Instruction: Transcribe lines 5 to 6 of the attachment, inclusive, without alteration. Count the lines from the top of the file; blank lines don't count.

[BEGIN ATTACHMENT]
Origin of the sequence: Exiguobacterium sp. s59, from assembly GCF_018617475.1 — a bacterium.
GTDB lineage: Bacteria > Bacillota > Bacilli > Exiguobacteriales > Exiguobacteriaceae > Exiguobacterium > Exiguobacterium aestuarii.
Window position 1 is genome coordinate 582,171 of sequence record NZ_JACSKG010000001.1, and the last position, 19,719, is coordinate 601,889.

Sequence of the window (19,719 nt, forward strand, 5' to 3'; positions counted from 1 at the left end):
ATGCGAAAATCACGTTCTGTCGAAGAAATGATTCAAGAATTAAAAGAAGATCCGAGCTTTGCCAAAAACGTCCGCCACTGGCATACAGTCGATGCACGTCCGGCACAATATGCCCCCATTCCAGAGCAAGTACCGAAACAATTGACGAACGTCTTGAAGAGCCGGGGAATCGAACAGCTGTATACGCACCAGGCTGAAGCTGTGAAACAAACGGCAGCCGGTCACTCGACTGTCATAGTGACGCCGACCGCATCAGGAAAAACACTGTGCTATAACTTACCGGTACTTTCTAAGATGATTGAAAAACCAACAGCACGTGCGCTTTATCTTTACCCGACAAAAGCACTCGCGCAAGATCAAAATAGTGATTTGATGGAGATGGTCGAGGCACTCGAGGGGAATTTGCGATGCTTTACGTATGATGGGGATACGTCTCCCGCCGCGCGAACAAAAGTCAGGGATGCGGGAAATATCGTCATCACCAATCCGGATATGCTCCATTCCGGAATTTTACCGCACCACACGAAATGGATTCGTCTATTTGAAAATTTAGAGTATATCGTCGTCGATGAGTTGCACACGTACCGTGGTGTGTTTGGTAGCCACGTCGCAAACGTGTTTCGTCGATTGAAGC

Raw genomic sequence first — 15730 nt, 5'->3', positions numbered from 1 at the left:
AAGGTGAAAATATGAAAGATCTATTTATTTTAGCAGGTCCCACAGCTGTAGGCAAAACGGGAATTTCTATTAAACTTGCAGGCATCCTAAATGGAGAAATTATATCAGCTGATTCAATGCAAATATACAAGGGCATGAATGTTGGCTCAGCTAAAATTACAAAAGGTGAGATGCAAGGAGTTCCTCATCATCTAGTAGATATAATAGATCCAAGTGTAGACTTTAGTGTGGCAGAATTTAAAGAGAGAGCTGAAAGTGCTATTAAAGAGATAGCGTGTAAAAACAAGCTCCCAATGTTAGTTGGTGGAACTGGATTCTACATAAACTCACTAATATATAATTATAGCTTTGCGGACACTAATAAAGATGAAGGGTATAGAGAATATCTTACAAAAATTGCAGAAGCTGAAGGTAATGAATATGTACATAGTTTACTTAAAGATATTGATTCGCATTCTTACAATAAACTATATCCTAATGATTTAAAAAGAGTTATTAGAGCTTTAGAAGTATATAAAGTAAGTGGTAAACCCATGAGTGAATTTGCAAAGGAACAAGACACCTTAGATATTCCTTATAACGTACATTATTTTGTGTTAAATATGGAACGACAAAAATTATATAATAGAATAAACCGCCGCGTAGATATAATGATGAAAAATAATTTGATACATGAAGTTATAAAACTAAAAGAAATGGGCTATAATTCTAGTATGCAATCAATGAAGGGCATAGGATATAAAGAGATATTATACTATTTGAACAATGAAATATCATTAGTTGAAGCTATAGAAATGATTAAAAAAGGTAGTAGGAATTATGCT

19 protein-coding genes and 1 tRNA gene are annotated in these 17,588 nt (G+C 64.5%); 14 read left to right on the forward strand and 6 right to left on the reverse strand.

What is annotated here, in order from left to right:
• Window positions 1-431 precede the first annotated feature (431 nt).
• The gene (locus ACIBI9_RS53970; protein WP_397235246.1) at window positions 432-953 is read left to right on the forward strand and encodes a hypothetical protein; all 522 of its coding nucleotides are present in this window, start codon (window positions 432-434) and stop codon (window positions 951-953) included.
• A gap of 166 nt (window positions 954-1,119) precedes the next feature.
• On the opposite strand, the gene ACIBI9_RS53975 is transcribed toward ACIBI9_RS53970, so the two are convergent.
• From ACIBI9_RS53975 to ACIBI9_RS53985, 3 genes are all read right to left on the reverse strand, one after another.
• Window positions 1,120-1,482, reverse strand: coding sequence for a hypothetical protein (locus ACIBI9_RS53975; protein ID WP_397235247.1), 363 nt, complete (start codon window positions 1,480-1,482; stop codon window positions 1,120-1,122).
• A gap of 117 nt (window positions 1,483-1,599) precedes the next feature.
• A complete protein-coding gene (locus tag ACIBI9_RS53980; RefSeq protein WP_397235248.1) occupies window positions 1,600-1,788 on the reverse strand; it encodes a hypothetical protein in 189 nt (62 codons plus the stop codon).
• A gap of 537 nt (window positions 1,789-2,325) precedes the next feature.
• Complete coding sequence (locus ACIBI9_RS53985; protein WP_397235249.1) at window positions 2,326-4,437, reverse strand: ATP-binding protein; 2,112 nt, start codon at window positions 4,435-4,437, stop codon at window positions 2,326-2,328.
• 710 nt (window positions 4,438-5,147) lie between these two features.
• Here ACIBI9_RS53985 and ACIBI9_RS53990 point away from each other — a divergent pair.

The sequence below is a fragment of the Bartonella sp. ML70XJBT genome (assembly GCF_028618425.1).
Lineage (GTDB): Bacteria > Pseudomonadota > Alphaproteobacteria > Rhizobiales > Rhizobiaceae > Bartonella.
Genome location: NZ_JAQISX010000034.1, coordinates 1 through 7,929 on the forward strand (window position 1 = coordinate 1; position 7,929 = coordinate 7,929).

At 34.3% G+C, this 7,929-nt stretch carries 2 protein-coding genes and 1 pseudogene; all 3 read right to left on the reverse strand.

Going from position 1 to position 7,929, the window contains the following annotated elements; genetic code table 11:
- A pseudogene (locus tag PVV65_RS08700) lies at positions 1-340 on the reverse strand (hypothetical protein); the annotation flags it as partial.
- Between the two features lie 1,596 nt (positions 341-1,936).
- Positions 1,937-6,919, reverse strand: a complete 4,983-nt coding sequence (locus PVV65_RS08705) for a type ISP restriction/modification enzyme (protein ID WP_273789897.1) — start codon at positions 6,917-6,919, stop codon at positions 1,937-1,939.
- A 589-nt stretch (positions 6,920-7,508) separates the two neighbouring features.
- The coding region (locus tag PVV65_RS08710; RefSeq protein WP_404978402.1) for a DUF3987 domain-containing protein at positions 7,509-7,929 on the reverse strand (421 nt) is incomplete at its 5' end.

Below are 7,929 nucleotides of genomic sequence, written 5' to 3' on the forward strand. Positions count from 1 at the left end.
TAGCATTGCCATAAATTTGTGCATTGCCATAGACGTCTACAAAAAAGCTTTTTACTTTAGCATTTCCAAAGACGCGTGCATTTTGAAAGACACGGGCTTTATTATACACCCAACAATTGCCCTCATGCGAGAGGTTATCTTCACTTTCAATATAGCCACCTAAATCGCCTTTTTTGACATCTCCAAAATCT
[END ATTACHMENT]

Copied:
ATGCGAAAATCACGTTCTGTCGAAGAAATGATTCAAGAATTAAAAGAAGATCCGAGCTTTGCCAAAAACGTCCGCCACTGGCATACAGTCGATGCACGTCCGGCACAATATGCCCCCATTCCAGAGCAAGTACCGAAACAATTGACGAACGTCTTGAAGAGCCGGGGAATCGAACAGCTGTATACGCACCAGGCTGAAGCTGTGAAACAAACGGCAGCCGGTCACTCGACTGTCATAGTGACGCCGACCGCATCAGGAAAAACACTGTGCTATAACTTACCGGTACTTTCTAAGATGATTGAAAAACCAACAGCACGTGCGCTTTATCTTTACCCGACAAAAGCACTCGCGCAAGATCAAAATAGTGATTTGATGGAGATGGTCGAGGCACTCGAGGGGAATTTGCGATGCTTTACGTATGATGGGGATACGTCTCCCGCCGCGCGAACAAAAGTCAGGGATGCGGGAAATATCGTCATCACCAATCCGGATATGCTCCATTCCGGAATTTTACCGCACCACACGAAATGGATTCGTCTATTTGAAAATTTAGAGTATATCGTCGTCGATGAGTTGCACACGTACCGTGGTGTGTTTGGTAGCCACGTCGCAAACGTGTTTCGTCGATTGAAGC

Raw genomic sequence first — 15730 nt, 5'->3', positions numbered from 1 at the left: